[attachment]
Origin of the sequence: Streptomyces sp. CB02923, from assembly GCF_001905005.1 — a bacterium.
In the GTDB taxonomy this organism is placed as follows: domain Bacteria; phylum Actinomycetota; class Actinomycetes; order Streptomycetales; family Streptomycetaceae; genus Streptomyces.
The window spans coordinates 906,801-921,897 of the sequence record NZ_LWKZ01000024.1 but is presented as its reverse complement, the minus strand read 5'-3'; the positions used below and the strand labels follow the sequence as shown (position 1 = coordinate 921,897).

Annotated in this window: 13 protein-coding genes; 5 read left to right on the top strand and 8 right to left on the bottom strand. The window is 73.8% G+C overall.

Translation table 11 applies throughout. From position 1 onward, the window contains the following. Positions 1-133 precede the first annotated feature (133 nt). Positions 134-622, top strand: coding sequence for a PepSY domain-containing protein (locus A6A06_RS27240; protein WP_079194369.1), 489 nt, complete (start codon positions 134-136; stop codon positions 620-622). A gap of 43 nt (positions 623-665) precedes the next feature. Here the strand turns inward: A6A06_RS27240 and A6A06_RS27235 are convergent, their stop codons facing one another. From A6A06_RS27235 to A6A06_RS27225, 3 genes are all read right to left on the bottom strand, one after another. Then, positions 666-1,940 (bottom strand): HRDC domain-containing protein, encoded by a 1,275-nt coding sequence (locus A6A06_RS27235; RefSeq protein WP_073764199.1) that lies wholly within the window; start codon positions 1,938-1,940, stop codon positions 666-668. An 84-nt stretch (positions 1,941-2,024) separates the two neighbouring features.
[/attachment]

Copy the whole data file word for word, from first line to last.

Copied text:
Origin of the sequence: Streptomyces sp. CB02923, from assembly GCF_001905005.1 — a bacterium.
In the GTDB taxonomy this organism is placed as follows: domain Bacteria; phylum Actinomycetota; class Actinomycetes; order Streptomycetales; family Streptomycetaceae; genus Streptomyces.
The window spans coordinates 906,801-921,897 of the sequence record NZ_LWKZ01000024.1 but is presented as its reverse complement, the minus strand read 5'-3'; the positions used below and the strand labels follow the sequence as shown (position 1 = coordinate 921,897).

Annotated in this window: 13 protein-coding genes; 5 read left to right on the top strand and 8 right to left on the bottom strand. The window is 73.8% G+C overall.

Translation table 11 applies throughout. From position 1 onward, the window contains the following. Positions 1-133 precede the first annotated feature (133 nt). Positions 134-622, top strand: coding sequence for a PepSY domain-containing protein (locus A6A06_RS27240; protein WP_079194369.1), 489 nt, complete (start codon positions 134-136; stop codon positions 620-622). A gap of 43 nt (positions 623-665) precedes the next feature. Here the strand turns inward: A6A06_RS27240 and A6A06_RS27235 are convergent, their stop codons facing one another. From A6A06_RS27235 to A6A06_RS27225, 3 genes are all read right to left on the bottom strand, one after another. Then, positions 666-1,940 (bottom strand): HRDC domain-containing protein, encoded by a 1,275-nt coding sequence (locus A6A06_RS27235; RefSeq protein WP_073764199.1) that lies wholly within the window; start codon positions 1,938-1,940, stop codon positions 666-668. An 84-nt stretch (positions 1,941-2,024) separates the two neighbouring features.